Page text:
Republican Party CPAC 2013
A lounge at the 2013 CPAC. Reuters

In the budget battle that has paralyzed Washington and shut down the government, and risks putting the full faith and credit of the United States in question, round one has already gone to Republicans. They just won't admit it.

Defunding the health care law has been the top issue for Republicans in the last couple of months, but Republicans and Democrats are also at odds over spending levels in the budget. In all the hoopla over health care reform, Democrats silently caved on the spending issue, at least in the current round of budget fights.

For weeks, neither Democrats nor Republicans have mentioned the fact that Democrats, for the sake of keeping the government open, agreed to House Speaker John Boehner’s request to pass a short-term spending bill that does not touch the automatic spending cuts, called sequestration, currently in effect. But on Tuesday, Senate Majority Leader Harry Reid, D-Nev., began to bring up the issue.

When Senate Democrats passed what has been referred to as a “clean CR” -- a continuing resolution to fund the government without any anti-Obamacare provisions attached -- they did so at the sequester level, essentially conceding that they were not going to get their way on spending, at least not now. If the House and Senate ultimately go to a conference to hash out their two budget agreements, then the spending level will be up for negotiation again.

This quiet concession by Democrats was no small thing and demonstrates just how far Republicans have succeeded in moving the goalposts. As Reid’s tweet shows, President Obama’s opening bid to Congress in his budget was about $1.2 trillion for the 2014 fiscal year. The clean CR passed by the Senate in September, and which the House refuses to vote on, put spending levels at $986 billion, almost 18 percent lower than Obama’s budget. In fact, that’s low even by Republican standards; the original budget put forward by Rep. Paul Ryan put 2014 spending at $1.095 trillion.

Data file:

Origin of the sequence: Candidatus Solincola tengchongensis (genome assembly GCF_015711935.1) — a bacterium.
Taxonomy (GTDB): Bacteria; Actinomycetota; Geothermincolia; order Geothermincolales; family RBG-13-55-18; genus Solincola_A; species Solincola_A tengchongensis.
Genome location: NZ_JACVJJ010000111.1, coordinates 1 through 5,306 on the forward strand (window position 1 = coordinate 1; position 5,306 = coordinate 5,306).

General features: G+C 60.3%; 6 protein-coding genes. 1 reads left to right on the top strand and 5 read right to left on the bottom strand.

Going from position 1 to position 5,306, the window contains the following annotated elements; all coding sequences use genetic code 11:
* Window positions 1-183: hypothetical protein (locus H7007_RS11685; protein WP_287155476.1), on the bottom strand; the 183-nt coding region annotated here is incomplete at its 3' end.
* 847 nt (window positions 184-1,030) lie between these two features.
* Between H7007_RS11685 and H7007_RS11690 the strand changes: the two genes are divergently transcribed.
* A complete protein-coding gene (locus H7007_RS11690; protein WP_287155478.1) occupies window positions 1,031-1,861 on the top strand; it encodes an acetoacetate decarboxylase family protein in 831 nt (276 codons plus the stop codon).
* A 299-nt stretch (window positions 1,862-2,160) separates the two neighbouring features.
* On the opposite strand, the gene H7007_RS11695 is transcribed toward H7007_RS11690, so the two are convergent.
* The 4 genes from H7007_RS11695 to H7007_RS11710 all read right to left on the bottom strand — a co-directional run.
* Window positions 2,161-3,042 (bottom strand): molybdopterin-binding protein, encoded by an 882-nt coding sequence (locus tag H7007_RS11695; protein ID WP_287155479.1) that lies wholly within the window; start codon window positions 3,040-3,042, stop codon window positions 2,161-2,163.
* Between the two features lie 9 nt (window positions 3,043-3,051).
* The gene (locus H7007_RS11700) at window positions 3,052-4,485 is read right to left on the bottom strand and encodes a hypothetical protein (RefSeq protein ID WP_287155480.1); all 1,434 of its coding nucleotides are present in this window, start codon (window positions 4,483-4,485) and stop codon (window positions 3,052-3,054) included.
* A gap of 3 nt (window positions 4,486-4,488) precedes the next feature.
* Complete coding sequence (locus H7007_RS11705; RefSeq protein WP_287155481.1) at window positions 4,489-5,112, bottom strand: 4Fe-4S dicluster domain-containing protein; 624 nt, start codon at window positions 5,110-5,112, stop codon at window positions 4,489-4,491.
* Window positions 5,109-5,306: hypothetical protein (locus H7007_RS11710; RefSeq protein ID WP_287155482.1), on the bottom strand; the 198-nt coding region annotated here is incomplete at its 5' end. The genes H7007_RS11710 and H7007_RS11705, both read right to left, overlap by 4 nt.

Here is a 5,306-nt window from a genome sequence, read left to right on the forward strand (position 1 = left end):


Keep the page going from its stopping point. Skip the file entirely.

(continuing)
Rep. Luis Gutierrez, D-Ill., made this point Monday during an appearance on MSNBC. “Let’s be clear, I mean, the president’s original budget was $1.2 trillion,” he said. “We are in sequester numbers. Why can't they just say ‘we won’ and move on?”

From the Republicans' point of view, however, CR spending levels are seen as holding the line rather than a victory. And with conservative primary challengers waiting in the wings, many Republican members could run into opposition from the right if they try to sell the spending level as a win and move on.

The tea party’s strategy of shutting down the government without getting big enough concessions from Democrats may be hurting them politically; one poll out Monday showed congressional Republicans with a disapproval rating of 70 percent, while another released over the weekend showed House Republicans struggling in swing districts. But their strategy of avoiding a budget conference and using crises to pass legislation has succeeded in bringing down spending levels. It led to the beginnings of sequestration in the 2011 Budget Control Act, and to the implementation of the cuts beginning in 2013.

The question now is whether future budget negotiations will replace the sequester cuts with ones that don’t hurt the economy, decimate government agencies, and defund important research and development projects.